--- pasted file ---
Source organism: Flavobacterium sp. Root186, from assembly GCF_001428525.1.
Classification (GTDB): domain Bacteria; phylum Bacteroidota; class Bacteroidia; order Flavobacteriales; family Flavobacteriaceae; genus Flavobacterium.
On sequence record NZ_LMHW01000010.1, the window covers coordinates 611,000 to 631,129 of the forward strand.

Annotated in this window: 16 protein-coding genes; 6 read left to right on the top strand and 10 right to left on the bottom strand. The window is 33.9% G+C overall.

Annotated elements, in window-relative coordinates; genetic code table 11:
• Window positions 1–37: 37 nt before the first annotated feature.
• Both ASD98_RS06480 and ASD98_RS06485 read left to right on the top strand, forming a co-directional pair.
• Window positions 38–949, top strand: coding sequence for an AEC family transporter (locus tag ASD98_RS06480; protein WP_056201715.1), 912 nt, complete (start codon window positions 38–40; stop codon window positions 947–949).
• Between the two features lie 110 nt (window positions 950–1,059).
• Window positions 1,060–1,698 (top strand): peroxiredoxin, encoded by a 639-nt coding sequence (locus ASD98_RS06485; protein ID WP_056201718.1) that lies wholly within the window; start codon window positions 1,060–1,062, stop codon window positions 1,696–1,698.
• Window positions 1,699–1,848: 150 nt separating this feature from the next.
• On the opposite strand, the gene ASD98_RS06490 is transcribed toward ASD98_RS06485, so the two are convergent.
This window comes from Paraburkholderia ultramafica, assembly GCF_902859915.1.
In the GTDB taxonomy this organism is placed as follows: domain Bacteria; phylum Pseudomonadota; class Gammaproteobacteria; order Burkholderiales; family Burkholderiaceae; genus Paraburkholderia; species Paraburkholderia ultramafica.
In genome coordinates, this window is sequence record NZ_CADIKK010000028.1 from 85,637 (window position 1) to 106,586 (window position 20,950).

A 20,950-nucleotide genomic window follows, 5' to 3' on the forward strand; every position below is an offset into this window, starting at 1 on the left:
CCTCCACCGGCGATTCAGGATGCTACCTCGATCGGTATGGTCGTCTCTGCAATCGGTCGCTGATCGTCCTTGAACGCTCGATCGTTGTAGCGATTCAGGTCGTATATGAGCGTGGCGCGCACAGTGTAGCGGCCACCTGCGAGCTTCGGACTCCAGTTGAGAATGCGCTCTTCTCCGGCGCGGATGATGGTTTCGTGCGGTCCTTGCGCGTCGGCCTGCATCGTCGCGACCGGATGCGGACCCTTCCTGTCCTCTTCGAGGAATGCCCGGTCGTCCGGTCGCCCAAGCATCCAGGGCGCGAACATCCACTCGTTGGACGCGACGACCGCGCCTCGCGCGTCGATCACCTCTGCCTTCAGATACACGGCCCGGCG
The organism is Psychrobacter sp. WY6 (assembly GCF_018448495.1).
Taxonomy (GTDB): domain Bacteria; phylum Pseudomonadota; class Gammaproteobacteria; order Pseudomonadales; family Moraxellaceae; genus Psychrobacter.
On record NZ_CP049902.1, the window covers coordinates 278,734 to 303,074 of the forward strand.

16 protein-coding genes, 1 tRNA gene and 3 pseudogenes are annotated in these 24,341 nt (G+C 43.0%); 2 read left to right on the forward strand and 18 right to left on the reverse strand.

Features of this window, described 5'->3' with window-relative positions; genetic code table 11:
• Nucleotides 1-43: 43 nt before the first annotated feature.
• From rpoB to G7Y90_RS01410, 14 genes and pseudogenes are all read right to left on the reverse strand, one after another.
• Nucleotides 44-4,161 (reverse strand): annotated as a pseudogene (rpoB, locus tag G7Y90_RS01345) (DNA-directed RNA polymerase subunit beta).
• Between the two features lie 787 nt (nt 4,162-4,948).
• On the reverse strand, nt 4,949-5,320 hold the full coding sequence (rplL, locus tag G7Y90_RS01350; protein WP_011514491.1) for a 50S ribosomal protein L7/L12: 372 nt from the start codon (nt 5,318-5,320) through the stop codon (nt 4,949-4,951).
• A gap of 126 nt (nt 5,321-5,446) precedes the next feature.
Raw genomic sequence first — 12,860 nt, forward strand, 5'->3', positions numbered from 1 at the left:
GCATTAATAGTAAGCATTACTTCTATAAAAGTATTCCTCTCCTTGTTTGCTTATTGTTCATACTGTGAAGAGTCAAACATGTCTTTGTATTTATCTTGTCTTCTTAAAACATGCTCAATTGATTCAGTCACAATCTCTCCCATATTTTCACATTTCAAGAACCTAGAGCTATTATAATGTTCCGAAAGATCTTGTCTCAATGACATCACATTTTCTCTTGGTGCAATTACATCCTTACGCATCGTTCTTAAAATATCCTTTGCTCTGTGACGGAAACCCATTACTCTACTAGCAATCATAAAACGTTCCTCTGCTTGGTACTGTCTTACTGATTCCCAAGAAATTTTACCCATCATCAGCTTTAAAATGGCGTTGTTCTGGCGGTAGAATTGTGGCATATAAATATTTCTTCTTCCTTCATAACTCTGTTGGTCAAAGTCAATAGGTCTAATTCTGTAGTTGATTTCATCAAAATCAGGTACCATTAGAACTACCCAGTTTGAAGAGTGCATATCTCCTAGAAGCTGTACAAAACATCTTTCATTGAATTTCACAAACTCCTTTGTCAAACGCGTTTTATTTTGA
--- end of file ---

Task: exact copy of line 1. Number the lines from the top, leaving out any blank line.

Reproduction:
Source organism: Flavobacterium sp. Root186, from assembly GCF_001428525.1.